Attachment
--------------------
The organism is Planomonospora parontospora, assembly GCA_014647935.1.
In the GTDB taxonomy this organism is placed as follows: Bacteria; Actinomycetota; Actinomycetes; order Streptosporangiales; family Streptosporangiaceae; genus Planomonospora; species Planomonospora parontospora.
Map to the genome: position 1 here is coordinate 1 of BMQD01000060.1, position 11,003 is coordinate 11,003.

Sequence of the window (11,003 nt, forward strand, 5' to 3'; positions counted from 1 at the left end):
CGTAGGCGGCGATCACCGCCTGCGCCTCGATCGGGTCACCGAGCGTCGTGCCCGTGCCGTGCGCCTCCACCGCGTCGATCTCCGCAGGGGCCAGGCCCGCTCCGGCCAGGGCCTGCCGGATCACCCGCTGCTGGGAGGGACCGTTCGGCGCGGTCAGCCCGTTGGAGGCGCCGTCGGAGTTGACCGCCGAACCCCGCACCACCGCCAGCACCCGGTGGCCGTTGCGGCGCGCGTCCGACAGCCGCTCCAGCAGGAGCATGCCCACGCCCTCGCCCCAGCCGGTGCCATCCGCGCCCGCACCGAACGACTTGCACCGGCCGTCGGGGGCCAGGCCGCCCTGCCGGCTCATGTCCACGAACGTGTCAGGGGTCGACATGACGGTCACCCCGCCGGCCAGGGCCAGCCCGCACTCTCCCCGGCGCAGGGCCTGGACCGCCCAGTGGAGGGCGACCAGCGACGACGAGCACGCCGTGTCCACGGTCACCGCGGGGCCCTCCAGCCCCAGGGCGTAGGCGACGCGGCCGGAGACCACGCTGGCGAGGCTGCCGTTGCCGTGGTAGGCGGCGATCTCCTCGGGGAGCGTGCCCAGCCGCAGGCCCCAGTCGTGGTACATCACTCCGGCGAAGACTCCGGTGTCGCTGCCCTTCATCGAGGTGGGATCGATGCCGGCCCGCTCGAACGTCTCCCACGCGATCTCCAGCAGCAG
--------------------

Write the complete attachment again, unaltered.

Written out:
The organism is Planomonospora parontospora, assembly GCA_014647935.1.
In the GTDB taxonomy this organism is placed as follows: Bacteria; Actinomycetota; Actinomycetes; order Streptosporangiales; family Streptosporangiaceae; genus Planomonospora; species Planomonospora parontospora.
Map to the genome: position 1 here is coordinate 1 of BMQD01000060.1, position 11,003 is coordinate 11,003.

Sequence of the window (11,003 nt, forward strand, 5' to 3'; positions counted from 1 at the left end):
CGTAGGCGGCGATCACCGCCTGCGCCTCGATCGGGTCACCGAGCGTCGTGCCCGTGCCGTGCGCCTCCACCGCGTCGATCTCCGCAGGGGCCAGGCCCGCTCCGGCCAGGGCCTGCCGGATCACCCGCTGCTGGGAGGGACCGTTCGGCGCGGTCAGCCCGTTGGAGGCGCCGTCGGAGTTGACCGCCGAACCCCGCACCACCGCCAGCACCCGGTGGCCGTTGCGGCGCGCGTCCGACAGCCGCTCCAGCAGGAGCATGCCCACGCCCTCGCCCCAGCCGGTGCCATCCGCGCCCGCACCGAACGACTTGCACCGGCCGTCGGGGGCCAGGCCGCCCTGCCGGCTCATGTCCACGAACGTGTCAGGGGTCGACATGACGGTCACCCCGCCGGCCAGGGCCAGCCCGCACTCTCCCCGGCGCAGGGCCTGGACCGCCCAGTGGAGGGCGACCAGCGACGACGAGCACGCCGTGTCCACGGTCACCGCGGGGCCCTCCAGCCCCAGGGCGTAGGCGACGCGGCCGGAGACCACGCTGGCGAGGCTGCCGTTGCCGTGGTAGGCGGCGATCTCCTCGGGGAGCGTGCCCAGCCGCAGGCCCCAGTCGTGGTACATCACTCCGGCGAAGACTCCGGTGTCGCTGCCCTTCATCGAGGTGGGATCGATGCCGGCCCGCTCGAACGTCTCCCACGCGATCTCCAGCAGCAG